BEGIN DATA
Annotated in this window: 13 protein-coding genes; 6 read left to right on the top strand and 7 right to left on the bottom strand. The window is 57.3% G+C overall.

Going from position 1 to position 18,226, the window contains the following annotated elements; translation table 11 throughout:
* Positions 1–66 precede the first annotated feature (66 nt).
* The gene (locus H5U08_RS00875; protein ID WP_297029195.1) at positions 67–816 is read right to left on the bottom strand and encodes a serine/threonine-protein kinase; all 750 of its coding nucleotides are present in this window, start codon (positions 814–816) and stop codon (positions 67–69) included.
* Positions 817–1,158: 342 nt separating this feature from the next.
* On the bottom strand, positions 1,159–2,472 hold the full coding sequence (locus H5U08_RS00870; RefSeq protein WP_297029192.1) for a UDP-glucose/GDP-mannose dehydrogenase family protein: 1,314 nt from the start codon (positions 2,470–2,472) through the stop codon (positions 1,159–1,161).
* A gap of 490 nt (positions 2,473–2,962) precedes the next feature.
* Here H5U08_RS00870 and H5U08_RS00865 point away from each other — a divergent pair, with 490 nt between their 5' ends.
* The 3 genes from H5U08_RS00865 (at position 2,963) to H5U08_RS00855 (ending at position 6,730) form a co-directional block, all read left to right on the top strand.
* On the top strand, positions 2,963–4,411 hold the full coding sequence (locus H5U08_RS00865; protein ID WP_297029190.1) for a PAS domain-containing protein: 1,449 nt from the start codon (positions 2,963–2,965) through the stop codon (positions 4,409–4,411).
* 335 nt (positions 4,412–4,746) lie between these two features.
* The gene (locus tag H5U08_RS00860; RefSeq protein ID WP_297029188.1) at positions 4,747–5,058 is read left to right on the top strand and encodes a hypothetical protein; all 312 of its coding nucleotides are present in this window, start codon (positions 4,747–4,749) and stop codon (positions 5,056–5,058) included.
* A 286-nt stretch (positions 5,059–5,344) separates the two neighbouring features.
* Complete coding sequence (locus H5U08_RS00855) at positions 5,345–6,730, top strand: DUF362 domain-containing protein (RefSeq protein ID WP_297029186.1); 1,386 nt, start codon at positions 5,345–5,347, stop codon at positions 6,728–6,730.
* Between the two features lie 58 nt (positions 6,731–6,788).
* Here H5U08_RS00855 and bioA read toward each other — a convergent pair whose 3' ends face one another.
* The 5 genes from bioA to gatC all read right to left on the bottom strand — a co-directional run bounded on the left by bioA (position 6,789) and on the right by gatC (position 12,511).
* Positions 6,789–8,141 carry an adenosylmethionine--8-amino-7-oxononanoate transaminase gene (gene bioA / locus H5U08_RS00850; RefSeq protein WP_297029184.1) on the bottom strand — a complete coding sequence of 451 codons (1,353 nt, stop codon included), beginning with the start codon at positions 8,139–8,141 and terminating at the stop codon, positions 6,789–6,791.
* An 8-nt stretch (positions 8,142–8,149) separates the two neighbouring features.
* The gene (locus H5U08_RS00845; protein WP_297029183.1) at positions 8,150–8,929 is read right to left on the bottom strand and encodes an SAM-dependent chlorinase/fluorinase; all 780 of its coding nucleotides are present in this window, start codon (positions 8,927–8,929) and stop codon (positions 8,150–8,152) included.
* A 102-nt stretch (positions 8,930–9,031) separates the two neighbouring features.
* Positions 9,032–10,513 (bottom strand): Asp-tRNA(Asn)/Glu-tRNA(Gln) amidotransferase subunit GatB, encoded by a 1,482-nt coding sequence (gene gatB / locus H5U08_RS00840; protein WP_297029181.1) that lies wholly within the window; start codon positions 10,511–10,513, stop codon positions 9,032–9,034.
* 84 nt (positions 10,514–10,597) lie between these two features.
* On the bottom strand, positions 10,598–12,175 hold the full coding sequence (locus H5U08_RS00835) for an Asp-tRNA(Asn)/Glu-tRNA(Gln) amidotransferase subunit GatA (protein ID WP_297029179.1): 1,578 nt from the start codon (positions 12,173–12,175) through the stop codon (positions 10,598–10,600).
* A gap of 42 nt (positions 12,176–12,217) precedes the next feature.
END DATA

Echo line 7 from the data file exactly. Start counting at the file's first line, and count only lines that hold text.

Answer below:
* A gap of 490 nt (positions 2,473–2,962) precedes the next feature.